Iredell County Commissioner Tommy Bowles discusses his request to rezone property he owns in Mooresville for a residential development during the Mooresville Town Board of Commissioners meeting on Monday.


Despite objections from neighbors as well as their own concerns about the property owner’s lack of transparency regarding his plans for the site, Mooresville town commissioners approved a rezoning request for an 11-acre tract off U.S. Highway 21 on Monday evening.

Adding an element of drama to the proceedings was the identity of the property owner.

Iredell County Commissioner Tommy Bowles, representing Sequoia Forest, LLC, asked the commissioners to rezone the property from R2/R5 to R3 to make way for 33 single-family homes. He and his wife own the property with a long-time friend, Bowles said.

The current zoning would have allowed 35 units, including townhomes, which could be built “by right” without approval of the town commission.

So resistance to the property’s residential development by residents of the neighboring Greencroft development was mostly futile.

But they were given the opportunity to be heard by the town board. The neighbors’ opposition stemmed largely from a town ordinance that requires new residential developments to connect to existing developments, creating the likelihood of increased traffic in Greencroft.

“We don’t want this development or any other future development opening up into our neighborhood,” one resident said during Monday’s public hearing.

Greencroft residents accurately pointed out that the roads in their community were narrower than roads required by the current town ordinance, which causes problems when buses and other large vehicles are in the neighborhood. They also expressed concerns about crime, and the safety of neighborhood children and pets — as well as worry about a possible influx of mosquitoes associated with the proposed retention ponds in the Sequoia development.

The town’s planning staff recommended approval of the rezoning.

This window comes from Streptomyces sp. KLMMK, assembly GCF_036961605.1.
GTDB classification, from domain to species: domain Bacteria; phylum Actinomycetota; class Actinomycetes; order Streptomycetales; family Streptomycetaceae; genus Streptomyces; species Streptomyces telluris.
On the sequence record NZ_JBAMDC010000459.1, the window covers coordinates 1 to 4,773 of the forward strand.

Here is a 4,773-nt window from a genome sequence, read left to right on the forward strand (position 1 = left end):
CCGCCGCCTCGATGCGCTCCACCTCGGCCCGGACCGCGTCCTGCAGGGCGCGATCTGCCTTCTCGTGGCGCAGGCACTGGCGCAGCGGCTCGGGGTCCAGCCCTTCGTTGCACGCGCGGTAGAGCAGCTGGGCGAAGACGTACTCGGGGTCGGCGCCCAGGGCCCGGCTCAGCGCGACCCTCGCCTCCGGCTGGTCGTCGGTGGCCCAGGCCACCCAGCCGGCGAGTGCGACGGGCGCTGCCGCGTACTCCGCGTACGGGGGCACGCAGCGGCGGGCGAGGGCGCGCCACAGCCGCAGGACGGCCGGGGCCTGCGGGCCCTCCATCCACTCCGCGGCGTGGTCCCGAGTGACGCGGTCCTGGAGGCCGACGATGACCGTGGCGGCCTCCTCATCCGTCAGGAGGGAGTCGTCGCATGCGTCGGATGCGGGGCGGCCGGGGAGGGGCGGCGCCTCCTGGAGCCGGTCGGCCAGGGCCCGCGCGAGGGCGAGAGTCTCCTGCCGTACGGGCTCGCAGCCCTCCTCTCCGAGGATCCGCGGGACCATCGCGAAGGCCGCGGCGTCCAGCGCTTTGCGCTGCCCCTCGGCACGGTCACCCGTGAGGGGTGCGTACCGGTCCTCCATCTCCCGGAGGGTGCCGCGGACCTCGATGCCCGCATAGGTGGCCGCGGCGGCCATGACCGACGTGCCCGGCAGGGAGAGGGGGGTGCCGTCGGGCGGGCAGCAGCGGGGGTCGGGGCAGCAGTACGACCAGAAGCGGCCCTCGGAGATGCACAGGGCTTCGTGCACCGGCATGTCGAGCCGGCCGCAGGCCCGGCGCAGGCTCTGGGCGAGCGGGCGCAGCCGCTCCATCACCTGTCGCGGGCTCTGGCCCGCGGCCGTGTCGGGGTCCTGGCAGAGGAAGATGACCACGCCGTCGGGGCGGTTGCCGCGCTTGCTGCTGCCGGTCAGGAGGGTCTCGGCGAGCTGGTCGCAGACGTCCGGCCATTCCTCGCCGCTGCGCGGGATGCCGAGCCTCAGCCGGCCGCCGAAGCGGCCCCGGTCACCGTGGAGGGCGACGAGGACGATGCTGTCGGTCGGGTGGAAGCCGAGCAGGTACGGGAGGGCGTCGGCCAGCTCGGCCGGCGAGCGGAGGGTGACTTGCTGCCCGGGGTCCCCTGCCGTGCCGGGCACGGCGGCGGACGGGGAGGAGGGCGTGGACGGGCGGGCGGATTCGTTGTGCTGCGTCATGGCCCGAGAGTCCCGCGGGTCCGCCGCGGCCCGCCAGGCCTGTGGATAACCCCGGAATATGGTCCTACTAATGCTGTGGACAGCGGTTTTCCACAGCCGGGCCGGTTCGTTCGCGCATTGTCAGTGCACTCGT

Commissioners, however, were less than impressed with Bowles’ approach to the matter. Before Monday’s meeting, they had not seen a site plan, which is their custom when they are considering rezoning requests, Mayor Pro Tempore Lisa Qualls said.

“I’m really concerned with transparency and putting our board in a challenging situation,” Qualls said.

Making allowances for a sitting county commissioner in official town business does not reflect well on the town board and lends credence to the fact that many people don’t trust their government, she added.

Bowles said he had been working with town staff on plans for the project “for several months, but we have not got all the kinks worked out.” He presented the commissioners with a conceptual plan of the development, which he said would “clean things up dramatically.”

An associate of Bowles’ told town commissioners that the homes would be priced between $290,000 and $370,000.

But Greencroft residents pointed out that the plans could be changed after the rezoning and that Bowles or any subsequent property owner would not be bound by the conceptual plan he shared with the commissioners on Monday.

Qualls, who cast the lone dissenting vote when the rezoning was approved, expressed her skepticism as well, suggesting the property could be flipped and developed into less valuable rental property.

“It looks beautiful,” she said of Bowles’ plan, “but this is not what is going to come back.”


In other action Monday, town commissioners:

♦ Delayed a public hearing on a request for a conditional-use permit that would allow developer Rick Howard to build two eight-story buildings off Alcove Road. The hearing will be held February 3.

♦ Approved voluntary annexation for 18 parcels.

♦ Approved a request from Parks and Recreation to accept a proposal from DA Clark Scupture, LLC, in the amount of $75,000 to install the sculpture entitled “The Family Business” at Liberty Park.